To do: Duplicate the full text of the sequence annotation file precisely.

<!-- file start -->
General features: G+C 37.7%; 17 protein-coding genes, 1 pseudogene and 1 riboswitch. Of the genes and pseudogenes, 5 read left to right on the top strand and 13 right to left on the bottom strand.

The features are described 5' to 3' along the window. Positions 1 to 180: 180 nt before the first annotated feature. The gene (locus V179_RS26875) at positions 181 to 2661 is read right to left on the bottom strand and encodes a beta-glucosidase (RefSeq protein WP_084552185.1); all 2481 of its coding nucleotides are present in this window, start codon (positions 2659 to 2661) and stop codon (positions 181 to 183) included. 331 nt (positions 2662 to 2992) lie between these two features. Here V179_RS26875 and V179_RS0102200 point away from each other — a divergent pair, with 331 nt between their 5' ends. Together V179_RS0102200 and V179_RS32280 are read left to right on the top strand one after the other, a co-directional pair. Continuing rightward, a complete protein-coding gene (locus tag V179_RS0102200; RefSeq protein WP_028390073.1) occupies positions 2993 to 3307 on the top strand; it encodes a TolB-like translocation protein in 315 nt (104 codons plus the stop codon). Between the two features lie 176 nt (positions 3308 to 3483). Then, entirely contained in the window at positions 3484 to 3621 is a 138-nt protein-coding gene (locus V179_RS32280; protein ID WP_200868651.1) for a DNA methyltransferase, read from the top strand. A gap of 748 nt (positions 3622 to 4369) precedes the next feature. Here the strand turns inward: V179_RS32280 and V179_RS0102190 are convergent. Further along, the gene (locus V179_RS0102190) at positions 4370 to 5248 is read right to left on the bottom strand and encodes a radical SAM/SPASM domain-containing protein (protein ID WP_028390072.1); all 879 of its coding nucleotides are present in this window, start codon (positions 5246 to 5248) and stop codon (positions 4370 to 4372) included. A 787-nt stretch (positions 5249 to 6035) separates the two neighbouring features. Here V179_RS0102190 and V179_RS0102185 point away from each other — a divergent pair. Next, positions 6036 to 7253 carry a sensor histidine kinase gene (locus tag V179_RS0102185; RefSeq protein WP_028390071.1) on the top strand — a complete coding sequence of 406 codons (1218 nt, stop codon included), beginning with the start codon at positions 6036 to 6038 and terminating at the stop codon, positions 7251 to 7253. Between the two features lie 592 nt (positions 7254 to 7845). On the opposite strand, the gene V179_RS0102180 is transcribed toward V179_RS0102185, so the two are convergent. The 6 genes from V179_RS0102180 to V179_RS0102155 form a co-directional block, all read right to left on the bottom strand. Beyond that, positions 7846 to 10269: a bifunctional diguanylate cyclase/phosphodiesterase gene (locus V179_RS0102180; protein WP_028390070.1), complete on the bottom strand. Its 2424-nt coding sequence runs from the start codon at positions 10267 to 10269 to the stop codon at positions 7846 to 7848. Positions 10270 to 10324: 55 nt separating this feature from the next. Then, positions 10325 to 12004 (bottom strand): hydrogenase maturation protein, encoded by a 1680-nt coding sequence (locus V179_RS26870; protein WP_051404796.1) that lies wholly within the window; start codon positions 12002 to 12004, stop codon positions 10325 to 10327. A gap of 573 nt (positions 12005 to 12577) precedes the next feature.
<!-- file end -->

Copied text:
General features: G+C 37.7%; 17 protein-coding genes, 1 pseudogene and 1 riboswitch. Of the genes and pseudogenes, 5 read left to right on the top strand and 13 right to left on the bottom strand.

The features are described 5' to 3' along the window. Positions 1 to 180: 180 nt before the first annotated feature. The gene (locus V179_RS26875) at positions 181 to 2661 is read right to left on the bottom strand and encodes a beta-glucosidase (RefSeq protein WP_084552185.1); all 2481 of its coding nucleotides are present in this window, start codon (positions 2659 to 2661) and stop codon (positions 181 to 183) included. 331 nt (positions 2662 to 2992) lie between these two features. Here V179_RS26875 and V179_RS0102200 point away from each other — a divergent pair, with 331 nt between their 5' ends. Together V179_RS0102200 and V179_RS32280 are read left to right on the top strand one after the other, a co-directional pair. Continuing rightward, a complete protein-coding gene (locus tag V179_RS0102200; RefSeq protein WP_028390073.1) occupies positions 2993 to 3307 on the top strand; it encodes a TolB-like translocation protein in 315 nt (104 codons plus the stop codon). Between the two features lie 176 nt (positions 3308 to 3483). Then, entirely contained in the window at positions 3484 to 3621 is a 138-nt protein-coding gene (locus V179_RS32280; protein ID WP_200868651.1) for a DNA methyltransferase, read from the top strand. A gap of 748 nt (positions 3622 to 4369) precedes the next feature. Here the strand turns inward: V179_RS32280 and V179_RS0102190 are convergent. Further along, the gene (locus V179_RS0102190) at positions 4370 to 5248 is read right to left on the bottom strand and encodes a radical SAM/SPASM domain-containing protein (protein ID WP_028390072.1); all 879 of its coding nucleotides are present in this window, start codon (positions 5246 to 5248) and stop codon (positions 4370 to 4372) included. A 787-nt stretch (positions 5249 to 6035) separates the two neighbouring features. Here V179_RS0102190 and V179_RS0102185 point away from each other — a divergent pair. Next, positions 6036 to 7253 carry a sensor histidine kinase gene (locus tag V179_RS0102185; RefSeq protein WP_028390071.1) on the top strand — a complete coding sequence of 406 codons (1218 nt, stop codon included), beginning with the start codon at positions 6036 to 6038 and terminating at the stop codon, positions 7251 to 7253. Between the two features lie 592 nt (positions 7254 to 7845). On the opposite strand, the gene V179_RS0102180 is transcribed toward V179_RS0102185, so the two are convergent. The 6 genes from V179_RS0102180 to V179_RS0102155 form a co-directional block, all read right to left on the bottom strand. Beyond that, positions 7846 to 10269: a bifunctional diguanylate cyclase/phosphodiesterase gene (locus V179_RS0102180; protein WP_028390070.1), complete on the bottom strand. Its 2424-nt coding sequence runs from the start codon at positions 10267 to 10269 to the stop codon at positions 7846 to 7848. Positions 10270 to 10324: 55 nt separating this feature from the next. Then, positions 10325 to 12004 (bottom strand): hydrogenase maturation protein, encoded by a 1680-nt coding sequence (locus V179_RS26870; protein WP_051404796.1) that lies wholly within the window; start codon positions 12002 to 12004, stop codon positions 10325 to 10327. A gap of 573 nt (positions 12005 to 12577) precedes the next feature.